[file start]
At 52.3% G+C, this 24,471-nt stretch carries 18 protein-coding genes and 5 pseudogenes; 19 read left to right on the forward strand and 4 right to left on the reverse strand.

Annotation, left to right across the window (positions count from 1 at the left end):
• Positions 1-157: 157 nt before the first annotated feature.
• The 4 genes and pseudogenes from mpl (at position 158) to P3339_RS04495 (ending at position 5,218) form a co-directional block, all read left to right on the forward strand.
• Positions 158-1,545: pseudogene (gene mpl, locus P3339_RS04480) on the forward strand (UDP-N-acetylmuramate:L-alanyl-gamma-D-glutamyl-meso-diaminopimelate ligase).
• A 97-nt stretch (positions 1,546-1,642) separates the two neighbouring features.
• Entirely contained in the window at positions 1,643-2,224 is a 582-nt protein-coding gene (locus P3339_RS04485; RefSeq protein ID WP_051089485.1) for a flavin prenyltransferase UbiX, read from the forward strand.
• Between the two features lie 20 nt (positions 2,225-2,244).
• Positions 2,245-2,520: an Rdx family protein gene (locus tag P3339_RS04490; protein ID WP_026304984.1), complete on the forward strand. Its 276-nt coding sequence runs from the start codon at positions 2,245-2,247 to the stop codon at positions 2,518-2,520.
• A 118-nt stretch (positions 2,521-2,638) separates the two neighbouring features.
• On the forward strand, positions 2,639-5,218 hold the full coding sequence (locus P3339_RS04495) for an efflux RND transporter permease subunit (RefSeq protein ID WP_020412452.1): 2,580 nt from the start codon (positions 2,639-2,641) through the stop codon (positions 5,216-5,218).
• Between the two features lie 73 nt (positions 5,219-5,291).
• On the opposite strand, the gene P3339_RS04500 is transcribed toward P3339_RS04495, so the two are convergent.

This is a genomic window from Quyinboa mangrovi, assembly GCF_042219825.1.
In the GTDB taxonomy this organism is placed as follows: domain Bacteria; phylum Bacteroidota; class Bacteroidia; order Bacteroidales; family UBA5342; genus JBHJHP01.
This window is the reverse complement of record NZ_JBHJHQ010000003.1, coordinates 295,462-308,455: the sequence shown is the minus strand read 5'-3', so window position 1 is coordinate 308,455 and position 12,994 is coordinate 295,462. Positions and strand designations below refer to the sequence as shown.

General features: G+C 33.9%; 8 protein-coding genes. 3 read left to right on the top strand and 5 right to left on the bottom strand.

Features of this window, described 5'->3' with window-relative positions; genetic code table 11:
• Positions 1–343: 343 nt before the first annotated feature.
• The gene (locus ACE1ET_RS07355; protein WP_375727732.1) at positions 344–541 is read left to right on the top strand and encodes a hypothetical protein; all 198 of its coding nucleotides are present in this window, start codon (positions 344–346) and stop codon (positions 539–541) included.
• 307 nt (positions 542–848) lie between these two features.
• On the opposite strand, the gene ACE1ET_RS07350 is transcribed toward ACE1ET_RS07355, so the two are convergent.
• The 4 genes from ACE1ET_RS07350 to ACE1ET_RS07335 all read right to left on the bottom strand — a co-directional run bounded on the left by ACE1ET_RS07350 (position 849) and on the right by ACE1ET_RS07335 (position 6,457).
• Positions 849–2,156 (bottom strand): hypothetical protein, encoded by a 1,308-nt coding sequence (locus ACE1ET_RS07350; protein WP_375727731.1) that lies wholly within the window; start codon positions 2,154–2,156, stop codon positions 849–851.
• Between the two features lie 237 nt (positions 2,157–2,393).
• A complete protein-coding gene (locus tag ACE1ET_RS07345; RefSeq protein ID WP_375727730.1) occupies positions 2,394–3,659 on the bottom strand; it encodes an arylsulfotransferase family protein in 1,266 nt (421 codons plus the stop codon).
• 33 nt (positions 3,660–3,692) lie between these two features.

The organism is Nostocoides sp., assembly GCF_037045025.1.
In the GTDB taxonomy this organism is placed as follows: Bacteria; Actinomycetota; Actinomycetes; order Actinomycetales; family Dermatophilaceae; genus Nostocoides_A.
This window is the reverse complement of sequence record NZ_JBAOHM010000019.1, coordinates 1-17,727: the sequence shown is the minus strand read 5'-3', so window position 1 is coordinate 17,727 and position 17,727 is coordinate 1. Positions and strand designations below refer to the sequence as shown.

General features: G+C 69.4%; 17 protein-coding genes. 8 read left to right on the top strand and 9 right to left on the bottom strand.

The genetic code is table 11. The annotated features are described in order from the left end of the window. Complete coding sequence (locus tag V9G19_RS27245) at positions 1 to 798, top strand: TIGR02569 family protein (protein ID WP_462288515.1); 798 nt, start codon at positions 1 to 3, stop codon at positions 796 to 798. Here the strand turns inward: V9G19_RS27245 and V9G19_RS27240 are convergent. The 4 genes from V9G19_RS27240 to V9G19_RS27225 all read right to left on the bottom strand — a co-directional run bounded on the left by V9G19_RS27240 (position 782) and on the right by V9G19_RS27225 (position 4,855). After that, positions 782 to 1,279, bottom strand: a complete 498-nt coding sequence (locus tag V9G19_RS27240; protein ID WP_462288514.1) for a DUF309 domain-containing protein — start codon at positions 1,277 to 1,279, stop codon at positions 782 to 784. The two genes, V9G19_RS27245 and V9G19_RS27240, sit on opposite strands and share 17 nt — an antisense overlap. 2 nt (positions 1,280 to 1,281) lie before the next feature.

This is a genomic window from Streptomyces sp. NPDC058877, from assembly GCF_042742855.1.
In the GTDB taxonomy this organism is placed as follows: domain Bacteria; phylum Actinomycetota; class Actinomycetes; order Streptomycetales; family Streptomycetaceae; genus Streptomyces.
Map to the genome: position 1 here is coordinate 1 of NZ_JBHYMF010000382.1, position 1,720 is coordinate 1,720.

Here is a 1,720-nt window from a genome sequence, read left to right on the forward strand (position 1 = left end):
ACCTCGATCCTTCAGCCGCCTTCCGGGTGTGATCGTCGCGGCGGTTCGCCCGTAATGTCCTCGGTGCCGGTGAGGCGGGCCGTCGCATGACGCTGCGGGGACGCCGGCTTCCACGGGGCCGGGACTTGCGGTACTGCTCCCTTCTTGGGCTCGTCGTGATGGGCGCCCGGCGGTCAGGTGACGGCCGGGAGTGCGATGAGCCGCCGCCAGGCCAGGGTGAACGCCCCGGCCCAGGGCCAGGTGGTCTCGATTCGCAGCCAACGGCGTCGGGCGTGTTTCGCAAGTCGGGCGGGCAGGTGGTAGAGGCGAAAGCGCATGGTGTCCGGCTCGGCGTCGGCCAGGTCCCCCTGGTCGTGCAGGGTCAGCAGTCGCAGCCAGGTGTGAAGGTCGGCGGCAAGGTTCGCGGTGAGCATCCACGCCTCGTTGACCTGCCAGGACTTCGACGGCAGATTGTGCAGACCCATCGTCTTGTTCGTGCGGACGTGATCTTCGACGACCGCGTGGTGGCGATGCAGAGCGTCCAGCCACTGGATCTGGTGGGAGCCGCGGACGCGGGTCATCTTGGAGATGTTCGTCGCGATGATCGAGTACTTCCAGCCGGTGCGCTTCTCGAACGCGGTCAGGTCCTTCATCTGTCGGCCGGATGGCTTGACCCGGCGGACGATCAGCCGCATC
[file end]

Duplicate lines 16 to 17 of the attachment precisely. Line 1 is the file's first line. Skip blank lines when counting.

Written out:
This window is the reverse complement of record NZ_JBHJHQ010000003.1, coordinates 295,462-308,455: the sequence shown is the minus strand read 5'-3', so window position 1 is coordinate 308,455 and position 12,994 is coordinate 295,462. Positions and strand designations below refer to the sequence as shown.

General features: G+C 33.9%; 8 protein-coding genes. 3 read left to right on the top strand and 5 right to left on the bottom strand.